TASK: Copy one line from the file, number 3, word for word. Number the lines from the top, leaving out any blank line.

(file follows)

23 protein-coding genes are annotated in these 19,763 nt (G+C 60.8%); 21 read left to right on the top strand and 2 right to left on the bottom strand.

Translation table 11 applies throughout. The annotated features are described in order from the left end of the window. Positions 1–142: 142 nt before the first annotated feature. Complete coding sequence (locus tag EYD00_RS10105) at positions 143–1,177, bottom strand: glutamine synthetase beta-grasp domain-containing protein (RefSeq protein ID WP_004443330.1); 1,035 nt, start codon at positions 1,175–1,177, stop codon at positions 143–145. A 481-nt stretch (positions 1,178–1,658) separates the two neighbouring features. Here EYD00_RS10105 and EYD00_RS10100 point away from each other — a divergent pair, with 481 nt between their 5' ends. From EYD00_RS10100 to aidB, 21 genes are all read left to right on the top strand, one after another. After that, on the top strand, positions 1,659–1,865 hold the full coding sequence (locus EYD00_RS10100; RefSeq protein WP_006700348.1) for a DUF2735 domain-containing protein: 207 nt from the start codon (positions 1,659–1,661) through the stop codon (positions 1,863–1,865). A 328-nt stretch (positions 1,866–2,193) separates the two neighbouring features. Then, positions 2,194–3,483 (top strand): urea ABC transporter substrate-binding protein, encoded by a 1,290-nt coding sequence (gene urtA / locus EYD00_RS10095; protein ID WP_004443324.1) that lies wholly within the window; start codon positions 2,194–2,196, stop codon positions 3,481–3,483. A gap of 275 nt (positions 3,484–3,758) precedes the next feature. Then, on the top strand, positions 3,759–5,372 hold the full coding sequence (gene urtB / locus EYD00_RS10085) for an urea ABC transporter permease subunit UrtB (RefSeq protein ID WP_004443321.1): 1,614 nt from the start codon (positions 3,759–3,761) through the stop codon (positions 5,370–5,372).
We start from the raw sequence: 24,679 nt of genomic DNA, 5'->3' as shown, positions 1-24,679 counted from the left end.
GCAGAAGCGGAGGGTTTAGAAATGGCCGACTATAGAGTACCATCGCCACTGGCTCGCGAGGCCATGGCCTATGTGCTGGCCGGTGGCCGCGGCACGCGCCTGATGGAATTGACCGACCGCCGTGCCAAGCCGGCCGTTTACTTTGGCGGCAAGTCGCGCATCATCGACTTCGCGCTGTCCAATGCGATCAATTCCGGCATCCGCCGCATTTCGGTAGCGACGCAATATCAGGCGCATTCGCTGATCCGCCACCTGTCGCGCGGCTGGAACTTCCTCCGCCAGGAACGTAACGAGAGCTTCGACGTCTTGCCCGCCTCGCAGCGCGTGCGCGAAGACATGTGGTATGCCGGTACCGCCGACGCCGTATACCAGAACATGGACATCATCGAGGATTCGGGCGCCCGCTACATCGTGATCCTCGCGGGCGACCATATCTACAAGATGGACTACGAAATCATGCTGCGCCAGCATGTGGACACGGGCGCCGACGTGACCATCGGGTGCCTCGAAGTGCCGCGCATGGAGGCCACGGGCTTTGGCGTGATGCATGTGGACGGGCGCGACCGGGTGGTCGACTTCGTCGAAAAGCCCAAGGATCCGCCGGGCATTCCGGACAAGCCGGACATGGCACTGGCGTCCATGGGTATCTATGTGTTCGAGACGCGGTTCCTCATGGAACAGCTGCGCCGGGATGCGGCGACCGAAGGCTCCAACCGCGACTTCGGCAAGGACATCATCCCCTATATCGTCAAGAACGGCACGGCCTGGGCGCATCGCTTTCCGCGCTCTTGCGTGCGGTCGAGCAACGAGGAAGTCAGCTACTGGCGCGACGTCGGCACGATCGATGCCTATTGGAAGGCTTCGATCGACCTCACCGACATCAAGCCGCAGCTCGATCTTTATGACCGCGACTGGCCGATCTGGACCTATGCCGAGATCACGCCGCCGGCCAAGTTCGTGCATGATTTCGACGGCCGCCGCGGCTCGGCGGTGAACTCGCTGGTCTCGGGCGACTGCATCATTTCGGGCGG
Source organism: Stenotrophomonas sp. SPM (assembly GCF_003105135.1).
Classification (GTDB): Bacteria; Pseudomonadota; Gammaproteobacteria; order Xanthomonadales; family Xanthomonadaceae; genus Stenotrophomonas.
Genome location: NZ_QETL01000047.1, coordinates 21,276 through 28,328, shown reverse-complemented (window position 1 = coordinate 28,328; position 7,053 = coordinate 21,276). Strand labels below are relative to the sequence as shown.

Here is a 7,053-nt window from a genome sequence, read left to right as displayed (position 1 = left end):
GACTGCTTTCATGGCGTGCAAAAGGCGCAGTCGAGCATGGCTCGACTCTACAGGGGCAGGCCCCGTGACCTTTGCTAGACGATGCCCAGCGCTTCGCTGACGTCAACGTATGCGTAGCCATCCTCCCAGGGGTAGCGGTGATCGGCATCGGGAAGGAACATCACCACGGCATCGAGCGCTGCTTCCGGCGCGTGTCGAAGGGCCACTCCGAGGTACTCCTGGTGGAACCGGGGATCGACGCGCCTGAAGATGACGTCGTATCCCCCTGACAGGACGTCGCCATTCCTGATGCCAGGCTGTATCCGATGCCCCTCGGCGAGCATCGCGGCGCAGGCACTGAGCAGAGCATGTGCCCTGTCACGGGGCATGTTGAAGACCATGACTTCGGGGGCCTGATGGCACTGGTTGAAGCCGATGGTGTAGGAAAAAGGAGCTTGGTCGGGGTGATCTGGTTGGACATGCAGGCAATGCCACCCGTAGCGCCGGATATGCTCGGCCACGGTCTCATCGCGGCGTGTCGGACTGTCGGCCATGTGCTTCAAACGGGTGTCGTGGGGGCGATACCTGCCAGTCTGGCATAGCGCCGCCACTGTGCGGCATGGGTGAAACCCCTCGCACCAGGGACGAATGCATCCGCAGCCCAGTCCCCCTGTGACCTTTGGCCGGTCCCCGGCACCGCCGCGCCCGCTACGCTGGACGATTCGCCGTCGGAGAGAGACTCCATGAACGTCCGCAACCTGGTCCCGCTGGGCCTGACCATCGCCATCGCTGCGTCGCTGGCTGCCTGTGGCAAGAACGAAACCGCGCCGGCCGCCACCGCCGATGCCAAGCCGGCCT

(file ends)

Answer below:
We start from the raw sequence: 24,679 nt of genomic DNA, 5'->3' as shown, positions 1-24,679 counted from the left end.